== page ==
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20 June 2017

When Sales Promises Phantom Features

What should a Product Development or Project Manager do when Sales has sold the product with a feature that does not exist, Engineering does not plan to build it, and it is not in the SOW?

This is like bringing the boss home for dinner without telling your spouse.

In this case, the organization is broken. It is stovepiped, with Sales not considering other stakeholders within the organization.

Some would look at the Statement of Work (SOW) and draw a hard line, but that option often does not legally exist. The spoken word often binds the Seller.

My answer assumes traditional product development and project management. Agile developers have considerable flexibility with scope.

If you don't have a Change Management Process, create one. Your Product Roadmap, Project Management Plan, and product design may require significant rework that must be analyzed and documented. The presumptuous defenestration of all that planning incurs significant costs and delays because they have just altered your carefully optimized route.

Driving is a great metaphor, here. You invested significant creativity and expense in planning to add features and develop your market in a logical order. Now, you have to spend more budget and time on planning a new route that may take longer to get to the destination.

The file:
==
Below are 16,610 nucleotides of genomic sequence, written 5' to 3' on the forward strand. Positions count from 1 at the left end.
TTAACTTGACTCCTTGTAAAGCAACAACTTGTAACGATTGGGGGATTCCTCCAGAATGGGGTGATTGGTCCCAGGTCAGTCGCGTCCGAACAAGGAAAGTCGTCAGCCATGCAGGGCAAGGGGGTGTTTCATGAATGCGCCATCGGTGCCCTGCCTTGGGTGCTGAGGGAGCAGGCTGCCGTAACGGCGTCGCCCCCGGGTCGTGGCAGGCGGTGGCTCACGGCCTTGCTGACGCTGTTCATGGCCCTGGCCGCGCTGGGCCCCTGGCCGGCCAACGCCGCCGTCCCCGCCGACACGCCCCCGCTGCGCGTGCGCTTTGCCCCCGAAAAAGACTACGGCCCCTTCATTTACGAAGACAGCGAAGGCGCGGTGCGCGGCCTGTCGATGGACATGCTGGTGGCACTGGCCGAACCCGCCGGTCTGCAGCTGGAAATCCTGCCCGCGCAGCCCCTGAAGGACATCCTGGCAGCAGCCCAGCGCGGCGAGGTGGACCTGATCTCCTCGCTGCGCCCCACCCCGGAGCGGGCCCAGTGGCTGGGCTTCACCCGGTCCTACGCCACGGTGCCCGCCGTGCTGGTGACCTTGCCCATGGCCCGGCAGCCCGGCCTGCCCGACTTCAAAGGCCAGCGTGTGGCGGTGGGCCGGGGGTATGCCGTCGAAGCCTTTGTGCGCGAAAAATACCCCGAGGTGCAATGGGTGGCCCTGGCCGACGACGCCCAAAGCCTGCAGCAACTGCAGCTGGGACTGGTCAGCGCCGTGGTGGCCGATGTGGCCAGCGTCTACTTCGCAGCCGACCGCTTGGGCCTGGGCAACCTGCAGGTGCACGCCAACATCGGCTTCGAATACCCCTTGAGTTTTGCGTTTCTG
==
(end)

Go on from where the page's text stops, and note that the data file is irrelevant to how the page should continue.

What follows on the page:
As a starting point for accountability, require Sales to submit a Change Request form that requires documenting the business case, costs, funding sources, risks, schedule impact, and technical impact and feasibility. This requires business analysis and coordinating efforts of many stakeholders such as the buyer, users, Product Development, Engineering, Production, Deployment, Scheduling, Contracts, Finance, Quality, and suppliers (through Purchasing). The change may be a "done deal," but Sales needs to stand before a Change Control Board (CCB) and gain an understanding of the consequences of their actions. When the borrowed experts from Engineering start charging against Sales' budget, even their managers will get the message.

Fulfilling the changes will require a combination of creative options.

  • Most people will compromise rather than spoil their relationship with your company by taking advantage of a loose-lipped salesman; so you may be able to negotiate a change to the contract based on re-prioritizing client needs.
  • Since the change may have value to other customers, management might accelerate investment in product development funding.
  • Consider dipping into Management Reserves and profits.
  • Bring in a Lean/Six Sigma team to find cost and schedule savings. (After that, have them help fix those stovepiped processes.)
  • If the Product Roadmap includes features not delivered to this customer, delay their development.
  • Look for features planned for the product but not promised to the Customer. They may be removed.
  • Sometimes, the penalties for breaking a contract cost less than fulfilling it. This is your worst option, but it is a valid option.

A well thought-out Change Request Form anticipates the areas that require investigation when instigating change. A well-designed Change Control process not only provides opportunity for characterizing changes, but also for creative thinking about the solutions to sticky problems. 

Copyright 2017 Richard Wheeler

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